In more practical terms, though, these encryption methods have been updated and rewritten to maintain the speed and accessibility of a regular “unlocked” drive. A byproduct is that working with this security becomes a much more intuitive process. No technical know-how is required for using this encrypted drive, and the encryption does not slow down the drive’s performance—which is another reason this drive is perfect for the working creative. When I received the drive, I opened the box and flipped through the included literature, but didn’t do a deep dive into it. I wanted to see if I could figure this out on my own, since the only guidance I was given was that the drive required an app for use. So, I found the ArmorLock app in the App Store, downloaded it, connected the drive to my computer, and followed the Bluetooth pairing process—it was impressively simple for something I felt might be a bit over my head, since I’ve never used an encrypted drive before.

When you first launch the app/pair a drive, you’re required to format the drive (presumably for security reasons) and then it will pair with your phone. The drive will now show up in the app and you have the ability to “unlock” the drive from your phone; the drive will automatically “lock” whenever it’s disconnected from a computer. One of the consequences of this is that the drive won’t connect to your computer when plugged in; you must unlock the drive from your phone for it to show up on your computer and be accessible. The app itself is very straightforward and doesn’t require any additional passwords or authentication for use since it assumes you’re the one who unlocked your phone in the first place, using either a passcode or some biometric access method (although you can add the need to enter a password or use biometric recognition again, if preferred, or hosting the drive from a shared device).

Track the Drive's Last Known Location

Even with all of the focus on making sure only you can access your drive, G-Technology has also made sure this same security is made available to other authorized users. Say, for example, you want to back up your files from a shoot, and then give that drive to a digital tech who will eventually mail the drive to an art director or producer in another city; you now have two other people who need access to this private drive. No problem. As manager of the drive, you’re able to authorize other users and even other managers so everyone can have the appropriate amount of access to the ArmorLock. You can configure access so users just have read access while managers have read and write access, too. This control can also be used to control multiple ArmorLock drives for higher-volume use, or if you just like staying organized by keeping each project on its own drive. Within the app, you can name and color-code each drive, as well as configure permissions per drive, so some users can access one drive but not another.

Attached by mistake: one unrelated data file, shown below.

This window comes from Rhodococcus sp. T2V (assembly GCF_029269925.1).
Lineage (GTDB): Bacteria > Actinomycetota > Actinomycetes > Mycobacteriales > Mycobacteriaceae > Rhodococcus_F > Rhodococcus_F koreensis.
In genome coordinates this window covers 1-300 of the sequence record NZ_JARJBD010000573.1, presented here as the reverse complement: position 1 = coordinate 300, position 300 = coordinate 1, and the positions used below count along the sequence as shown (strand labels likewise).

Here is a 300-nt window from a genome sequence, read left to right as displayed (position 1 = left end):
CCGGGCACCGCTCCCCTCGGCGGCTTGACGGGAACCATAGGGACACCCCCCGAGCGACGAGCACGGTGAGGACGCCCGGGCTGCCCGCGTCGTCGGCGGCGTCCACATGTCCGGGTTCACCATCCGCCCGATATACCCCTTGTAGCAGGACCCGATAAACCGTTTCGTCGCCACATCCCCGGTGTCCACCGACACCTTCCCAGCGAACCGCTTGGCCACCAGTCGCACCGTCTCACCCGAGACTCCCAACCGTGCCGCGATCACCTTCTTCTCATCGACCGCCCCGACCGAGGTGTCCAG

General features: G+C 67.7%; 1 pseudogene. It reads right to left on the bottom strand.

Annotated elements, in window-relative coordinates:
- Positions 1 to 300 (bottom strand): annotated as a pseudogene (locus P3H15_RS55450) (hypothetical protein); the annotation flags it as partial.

Beyond user permissions, the app and security workflow also have a side benefit of letting you track the last known location of the drive. Each time you use your drive, and subsequently use your phone to unlock it, the geotag is attached to the app as the physical location of the drive. Then, if you accidentally leave your drive at a studio or other location, you’ll be able to open the app and locate where the drive was last used. Note, though, that this isn’t the same as being able to track the moving location of the drive (in case of theft, you wouldn’t be able to find where the drive was taken to), and it’s also worth mentioning that this information isn’t shared with G-Technology or anyone else. Additionally, speaking of theft, if the drive were to end up in the wrong hands, they wouldn’t be able to access any of the content on it. Sure, they’d have a fancy new drive, but to use it they would have to format the drive completely, ensuring your files remain safe. In fact, others won’t even be able to tell if there is any content on the drive since it won’t connect to a computer without authorization or formatting.

The ArmorLock SSD is a portable, durable, and encrypted external hard drive.

Finally, aside from security and protection of content, the drive is also physically protected against drops, impacts, and water. It has a sleek aluminum housing that is crush resistant to up to 1000 lb of force and shockproof from falls up to 9.8' high. It’s IP67 rated, too, for some water and dust resistance. Beyond durability, the aluminum design also promotes greater heat dissipation for maintaining the high transfer speeds for moving files quickly.

So, after some time working with this drive, I determined it really works exactly the way it should. I didn’t have any big jobs or in-person shoots to bring it on, but just taking the drive with my laptop outside for work was as seamless an experience as with another drive, except with the added peace of mind of having such robust security. I’m looking forward to making use of the multiple user configurations in the future for collaborative jobs, and I think the sophisticated ArmorLock platform will really excel when multiple drives and multiple users are in the mix.

What are your thoughts on the ArmorLock NVMe SSD? Is this level of encryption and security something you could use? Do you like the idea of having your smartphone control your access to your hard drive? Let us know your thoughts in the Comments section, below.